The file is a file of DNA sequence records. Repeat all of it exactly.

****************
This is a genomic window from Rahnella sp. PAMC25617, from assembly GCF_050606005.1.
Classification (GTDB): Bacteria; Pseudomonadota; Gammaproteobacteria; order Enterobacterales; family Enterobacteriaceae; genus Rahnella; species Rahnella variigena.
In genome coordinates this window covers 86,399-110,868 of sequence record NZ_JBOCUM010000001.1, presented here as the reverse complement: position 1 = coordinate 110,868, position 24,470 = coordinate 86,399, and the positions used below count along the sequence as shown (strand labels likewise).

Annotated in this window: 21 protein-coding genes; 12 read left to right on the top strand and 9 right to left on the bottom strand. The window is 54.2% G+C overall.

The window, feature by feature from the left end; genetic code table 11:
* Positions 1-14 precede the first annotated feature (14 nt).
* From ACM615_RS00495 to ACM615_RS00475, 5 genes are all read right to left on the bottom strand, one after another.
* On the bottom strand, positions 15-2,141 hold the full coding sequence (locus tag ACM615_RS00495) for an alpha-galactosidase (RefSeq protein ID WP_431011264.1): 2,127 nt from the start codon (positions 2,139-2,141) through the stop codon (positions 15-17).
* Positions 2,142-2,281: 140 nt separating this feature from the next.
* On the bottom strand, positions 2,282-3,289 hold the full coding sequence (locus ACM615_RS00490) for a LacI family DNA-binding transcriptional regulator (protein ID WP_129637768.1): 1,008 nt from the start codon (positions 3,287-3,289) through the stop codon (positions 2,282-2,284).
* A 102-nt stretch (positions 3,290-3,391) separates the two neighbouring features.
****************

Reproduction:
This is a genomic window from Rahnella sp. PAMC25617, from assembly GCF_050606005.1.
Classification (GTDB): Bacteria; Pseudomonadota; Gammaproteobacteria; order Enterobacterales; family Enterobacteriaceae; genus Rahnella; species Rahnella variigena.
In genome coordinates this window covers 86,399-110,868 of sequence record NZ_JBOCUM010000001.1, presented here as the reverse complement: position 1 = coordinate 110,868, position 24,470 = coordinate 86,399, and the positions used below count along the sequence as shown (strand labels likewise).

Annotated in this window: 21 protein-coding genes; 12 read left to right on the top strand and 9 right to left on the bottom strand. The window is 54.2% G+C overall.

The window, feature by feature from the left end; genetic code table 11:
* Positions 1-14 precede the first annotated feature (14 nt).
* From ACM615_RS00495 to ACM615_RS00475, 5 genes are all read right to left on the bottom strand, one after another.
* On the bottom strand, positions 15-2,141 hold the full coding sequence (locus tag ACM615_RS00495) for an alpha-galactosidase (RefSeq protein ID WP_431011264.1): 2,127 nt from the start codon (positions 2,139-2,141) through the stop codon (positions 15-17).
* Positions 2,142-2,281: 140 nt separating this feature from the next.
* On the bottom strand, positions 2,282-3,289 hold the full coding sequence (locus ACM615_RS00490) for a LacI family DNA-binding transcriptional regulator (protein ID WP_129637768.1): 1,008 nt from the start codon (positions 3,287-3,289) through the stop codon (positions 2,282-2,284).
* A 102-nt stretch (positions 3,290-3,391) separates the two neighbouring features.